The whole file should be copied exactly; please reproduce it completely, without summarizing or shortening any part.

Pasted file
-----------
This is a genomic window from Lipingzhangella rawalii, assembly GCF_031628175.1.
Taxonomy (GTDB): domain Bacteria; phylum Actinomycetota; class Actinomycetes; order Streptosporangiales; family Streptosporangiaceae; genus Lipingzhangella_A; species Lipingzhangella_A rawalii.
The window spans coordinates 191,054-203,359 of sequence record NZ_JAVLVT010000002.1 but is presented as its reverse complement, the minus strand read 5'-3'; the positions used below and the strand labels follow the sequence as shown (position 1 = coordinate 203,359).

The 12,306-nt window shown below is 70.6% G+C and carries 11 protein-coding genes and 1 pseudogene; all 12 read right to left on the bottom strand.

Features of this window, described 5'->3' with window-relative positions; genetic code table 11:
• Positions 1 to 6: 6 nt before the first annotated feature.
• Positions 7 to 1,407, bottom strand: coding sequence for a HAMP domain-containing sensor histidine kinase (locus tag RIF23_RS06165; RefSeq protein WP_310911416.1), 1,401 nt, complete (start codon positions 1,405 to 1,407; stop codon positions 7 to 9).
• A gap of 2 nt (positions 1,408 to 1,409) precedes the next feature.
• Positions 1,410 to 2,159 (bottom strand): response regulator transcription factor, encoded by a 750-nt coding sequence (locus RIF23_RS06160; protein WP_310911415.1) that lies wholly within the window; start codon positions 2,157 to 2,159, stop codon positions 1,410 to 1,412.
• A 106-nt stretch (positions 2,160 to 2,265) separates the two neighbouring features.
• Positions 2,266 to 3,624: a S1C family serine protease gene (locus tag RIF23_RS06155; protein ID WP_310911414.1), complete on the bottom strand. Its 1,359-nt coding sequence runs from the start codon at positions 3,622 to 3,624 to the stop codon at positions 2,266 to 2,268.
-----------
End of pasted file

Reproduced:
This is a genomic window from Lipingzhangella rawalii, assembly GCF_031628175.1.
Taxonomy (GTDB): domain Bacteria; phylum Actinomycetota; class Actinomycetes; order Streptosporangiales; family Streptosporangiaceae; genus Lipingzhangella_A; species Lipingzhangella_A rawalii.
The window spans coordinates 191,054-203,359 of sequence record NZ_JAVLVT010000002.1 but is presented as its reverse complement, the minus strand read 5'-3'; the positions used below and the strand labels follow the sequence as shown (position 1 = coordinate 203,359).

The 12,306-nt window shown below is 70.6% G+C and carries 11 protein-coding genes and 1 pseudogene; all 12 read right to left on the bottom strand.

Features of this window, described 5'->3' with window-relative positions; genetic code table 11:
• Positions 1 to 6: 6 nt before the first annotated feature.
• Positions 7 to 1,407, bottom strand: coding sequence for a HAMP domain-containing sensor histidine kinase (locus tag RIF23_RS06165; RefSeq protein WP_310911416.1), 1,401 nt, complete (start codon positions 1,405 to 1,407; stop codon positions 7 to 9).
• A gap of 2 nt (positions 1,408 to 1,409) precedes the next feature.
• Positions 1,410 to 2,159 (bottom strand): response regulator transcription factor, encoded by a 750-nt coding sequence (locus RIF23_RS06160; protein WP_310911415.1) that lies wholly within the window; start codon positions 2,157 to 2,159, stop codon positions 1,410 to 1,412.
• A 106-nt stretch (positions 2,160 to 2,265) separates the two neighbouring features.
• Positions 2,266 to 3,624: a S1C family serine protease gene (locus tag RIF23_RS06155; protein ID WP_310911414.1), complete on the bottom strand. Its 1,359-nt coding sequence runs from the start codon at positions 3,622 to 3,624 to the stop codon at positions 2,266 to 2,268.